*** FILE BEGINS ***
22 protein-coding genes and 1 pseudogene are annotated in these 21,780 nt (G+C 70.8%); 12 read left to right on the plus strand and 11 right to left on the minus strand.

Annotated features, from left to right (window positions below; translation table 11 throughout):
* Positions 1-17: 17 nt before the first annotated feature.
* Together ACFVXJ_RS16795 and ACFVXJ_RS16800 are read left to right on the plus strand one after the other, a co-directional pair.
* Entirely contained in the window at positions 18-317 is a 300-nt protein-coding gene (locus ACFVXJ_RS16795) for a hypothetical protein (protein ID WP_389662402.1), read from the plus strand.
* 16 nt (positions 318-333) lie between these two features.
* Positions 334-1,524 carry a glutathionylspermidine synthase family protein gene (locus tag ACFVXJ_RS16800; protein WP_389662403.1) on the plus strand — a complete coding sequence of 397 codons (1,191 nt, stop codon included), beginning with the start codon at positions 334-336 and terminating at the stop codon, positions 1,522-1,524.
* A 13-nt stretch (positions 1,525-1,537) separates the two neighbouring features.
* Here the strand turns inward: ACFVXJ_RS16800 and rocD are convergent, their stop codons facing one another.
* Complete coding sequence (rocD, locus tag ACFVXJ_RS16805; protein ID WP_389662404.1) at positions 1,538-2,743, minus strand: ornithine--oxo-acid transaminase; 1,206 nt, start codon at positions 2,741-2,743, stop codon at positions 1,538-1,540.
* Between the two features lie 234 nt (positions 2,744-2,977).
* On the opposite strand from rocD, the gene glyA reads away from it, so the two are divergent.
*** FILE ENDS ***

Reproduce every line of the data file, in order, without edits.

22 protein-coding genes and 1 pseudogene are annotated in these 21,780 nt (G+C 70.8%); 12 read left to right on the plus strand and 11 right to left on the minus strand.

Annotated features, from left to right (window positions below; translation table 11 throughout):
* Positions 1-17: 17 nt before the first annotated feature.
* Together ACFVXJ_RS16795 and ACFVXJ_RS16800 are read left to right on the plus strand one after the other, a co-directional pair.
* Entirely contained in the window at positions 18-317 is a 300-nt protein-coding gene (locus ACFVXJ_RS16795) for a hypothetical protein (protein ID WP_389662402.1), read from the plus strand.
* 16 nt (positions 318-333) lie between these two features.
* Positions 334-1,524 carry a glutathionylspermidine synthase family protein gene (locus tag ACFVXJ_RS16800; protein WP_389662403.1) on the plus strand — a complete coding sequence of 397 codons (1,191 nt, stop codon included), beginning with the start codon at positions 334-336 and terminating at the stop codon, positions 1,522-1,524.
* A 13-nt stretch (positions 1,525-1,537) separates the two neighbouring features.
* Here the strand turns inward: ACFVXJ_RS16800 and rocD are convergent, their stop codons facing one another.
* Complete coding sequence (rocD, locus tag ACFVXJ_RS16805; protein ID WP_389662404.1) at positions 1,538-2,743, minus strand: ornithine--oxo-acid transaminase; 1,206 nt, start codon at positions 2,741-2,743, stop codon at positions 1,538-1,540.
* Between the two features lie 234 nt (positions 2,744-2,977).
* On the opposite strand from rocD, the gene glyA reads away from it, so the two are divergent.